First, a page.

“He is poor who doesn’t have enough; he is poorer who cannot get enough”.
“A person is considered poor if his or her income level falls below some minimum level necessary to meet basic needs. This minimum level is usually called the poverty line”.
International Organizations Reports about poverty in Pakistan
â€¢ UNDP (United Nations Development Program) Report
According to a UNDP report, 65.5 percent population of Pakistan earns less than 2$ per day.
â€¢ SPDC (Social Policy Development Centre) Report
According to the SPDC, 88 percent of Baluchistan’s population, 51 percent of NWFP, 21 percent of Sindh and 25 percent of Punjab’s population is prey to poverty and deprivation.
â€¢ World Bank Report
According to the 2011 statistics of the World Bank, due to the global financial recession poverty ratio is increased especially of USA and the EU countries have pushed millions of people around the world into deeper poverty. Almost 40% of 107 developing countries are highly exposed to the poverty. Pakistan is ranked among the 43 countries who are most exposed to poverty.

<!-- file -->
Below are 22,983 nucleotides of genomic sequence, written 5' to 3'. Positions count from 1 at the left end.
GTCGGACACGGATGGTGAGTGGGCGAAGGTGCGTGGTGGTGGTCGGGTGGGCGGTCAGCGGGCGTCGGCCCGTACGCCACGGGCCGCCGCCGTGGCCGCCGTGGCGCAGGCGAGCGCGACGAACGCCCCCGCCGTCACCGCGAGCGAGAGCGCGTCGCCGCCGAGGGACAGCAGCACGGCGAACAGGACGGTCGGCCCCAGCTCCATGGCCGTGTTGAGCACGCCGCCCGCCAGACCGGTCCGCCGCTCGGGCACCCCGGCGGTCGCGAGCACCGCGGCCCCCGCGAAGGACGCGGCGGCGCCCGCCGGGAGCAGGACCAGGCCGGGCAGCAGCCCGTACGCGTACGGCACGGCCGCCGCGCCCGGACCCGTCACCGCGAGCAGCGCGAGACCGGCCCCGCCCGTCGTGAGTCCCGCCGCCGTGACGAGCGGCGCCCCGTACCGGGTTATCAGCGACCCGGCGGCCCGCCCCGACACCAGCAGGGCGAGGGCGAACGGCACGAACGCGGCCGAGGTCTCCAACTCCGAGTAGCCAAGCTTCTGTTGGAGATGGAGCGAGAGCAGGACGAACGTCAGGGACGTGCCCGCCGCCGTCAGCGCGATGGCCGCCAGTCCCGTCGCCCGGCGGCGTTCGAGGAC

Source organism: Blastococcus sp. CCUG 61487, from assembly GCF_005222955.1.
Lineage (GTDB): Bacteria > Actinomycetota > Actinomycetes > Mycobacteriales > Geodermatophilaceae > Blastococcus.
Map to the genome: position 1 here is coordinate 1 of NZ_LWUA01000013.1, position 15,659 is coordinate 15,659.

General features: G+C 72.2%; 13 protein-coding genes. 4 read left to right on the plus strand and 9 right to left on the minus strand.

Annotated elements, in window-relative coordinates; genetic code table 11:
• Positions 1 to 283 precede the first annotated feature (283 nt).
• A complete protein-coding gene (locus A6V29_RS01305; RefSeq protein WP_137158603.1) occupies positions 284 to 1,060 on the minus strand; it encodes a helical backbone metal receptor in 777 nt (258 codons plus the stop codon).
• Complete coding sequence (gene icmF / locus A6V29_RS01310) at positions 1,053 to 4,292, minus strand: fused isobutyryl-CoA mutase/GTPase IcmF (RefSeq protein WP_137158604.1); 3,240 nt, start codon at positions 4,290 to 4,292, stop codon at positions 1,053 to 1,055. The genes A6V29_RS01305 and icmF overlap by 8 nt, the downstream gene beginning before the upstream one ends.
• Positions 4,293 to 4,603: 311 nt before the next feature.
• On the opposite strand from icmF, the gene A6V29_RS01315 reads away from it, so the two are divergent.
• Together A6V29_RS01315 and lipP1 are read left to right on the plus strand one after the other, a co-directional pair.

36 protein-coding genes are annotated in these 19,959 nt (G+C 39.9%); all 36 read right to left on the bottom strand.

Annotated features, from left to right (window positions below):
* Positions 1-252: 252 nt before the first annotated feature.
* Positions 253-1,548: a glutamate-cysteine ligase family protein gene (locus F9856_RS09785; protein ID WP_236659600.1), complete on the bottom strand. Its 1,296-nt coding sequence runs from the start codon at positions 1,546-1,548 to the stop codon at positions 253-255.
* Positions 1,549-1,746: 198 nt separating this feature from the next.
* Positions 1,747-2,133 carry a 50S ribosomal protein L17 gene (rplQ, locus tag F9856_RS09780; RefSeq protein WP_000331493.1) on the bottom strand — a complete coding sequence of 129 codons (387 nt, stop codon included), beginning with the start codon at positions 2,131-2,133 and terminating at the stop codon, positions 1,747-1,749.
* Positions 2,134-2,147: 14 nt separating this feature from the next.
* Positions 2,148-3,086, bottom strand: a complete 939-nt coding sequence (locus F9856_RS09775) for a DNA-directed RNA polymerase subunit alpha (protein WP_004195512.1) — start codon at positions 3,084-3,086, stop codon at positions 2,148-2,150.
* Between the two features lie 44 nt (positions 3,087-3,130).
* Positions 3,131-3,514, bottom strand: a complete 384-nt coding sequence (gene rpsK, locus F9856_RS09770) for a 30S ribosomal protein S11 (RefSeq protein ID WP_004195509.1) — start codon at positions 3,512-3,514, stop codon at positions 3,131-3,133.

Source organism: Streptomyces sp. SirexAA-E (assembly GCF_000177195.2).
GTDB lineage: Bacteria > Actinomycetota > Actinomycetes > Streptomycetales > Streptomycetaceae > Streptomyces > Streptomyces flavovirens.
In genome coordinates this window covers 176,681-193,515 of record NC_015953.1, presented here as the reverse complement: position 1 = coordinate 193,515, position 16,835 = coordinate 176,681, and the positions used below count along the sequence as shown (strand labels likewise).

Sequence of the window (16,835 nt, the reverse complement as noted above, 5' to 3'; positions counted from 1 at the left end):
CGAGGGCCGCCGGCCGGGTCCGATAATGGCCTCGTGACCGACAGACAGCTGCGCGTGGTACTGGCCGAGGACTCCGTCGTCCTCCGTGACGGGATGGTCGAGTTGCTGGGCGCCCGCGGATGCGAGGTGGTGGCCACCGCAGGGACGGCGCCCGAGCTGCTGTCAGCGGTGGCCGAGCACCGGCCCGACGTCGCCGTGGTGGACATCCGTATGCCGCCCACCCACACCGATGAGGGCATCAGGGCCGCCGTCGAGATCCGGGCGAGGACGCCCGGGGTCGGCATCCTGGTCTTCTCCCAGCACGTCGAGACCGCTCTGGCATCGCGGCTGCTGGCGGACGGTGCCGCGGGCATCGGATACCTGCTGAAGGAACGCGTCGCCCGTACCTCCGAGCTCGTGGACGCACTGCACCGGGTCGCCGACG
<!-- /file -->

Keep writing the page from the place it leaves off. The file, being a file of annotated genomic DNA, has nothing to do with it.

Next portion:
â€¢ Asian Development Bank Report
According to the ADB report, poverty is spreading in Pakistan due to the rising population, Pakistan’s internal situation, agriculture backwardness, unequal income distribution, defiance expenditure, and increase in utility charges and rise in unproductive activities.
â€¢ Pakistan’s Planning Commission Report
Pakistan’s Planning Commission (2011), poverty rate has jumped from 23.9 to 37.5 percent in the last three years. The commission has estimated that in 2007 there were 35.5 million people living below the poverty line but in 2010 their number increased to over 64 million.
It is difficult to point out all causes of poverty in Pakistan but the major causes of are given below:
Government is not well aware of present conditions of country. The policies of government are based on the suggestions of officials which do not have awareness about the problems of a common man. After implementation of the policies do not get effective result. After the failure of one policy, government does not consider its failure and announces another policy without studying the aftermaths of last one. Heavy taxes and unemployment crushes the people and they are forced to live below poverty line. The suitable medical facilities are not provided to people and they are forced to get treatment for private clinics which are too costly.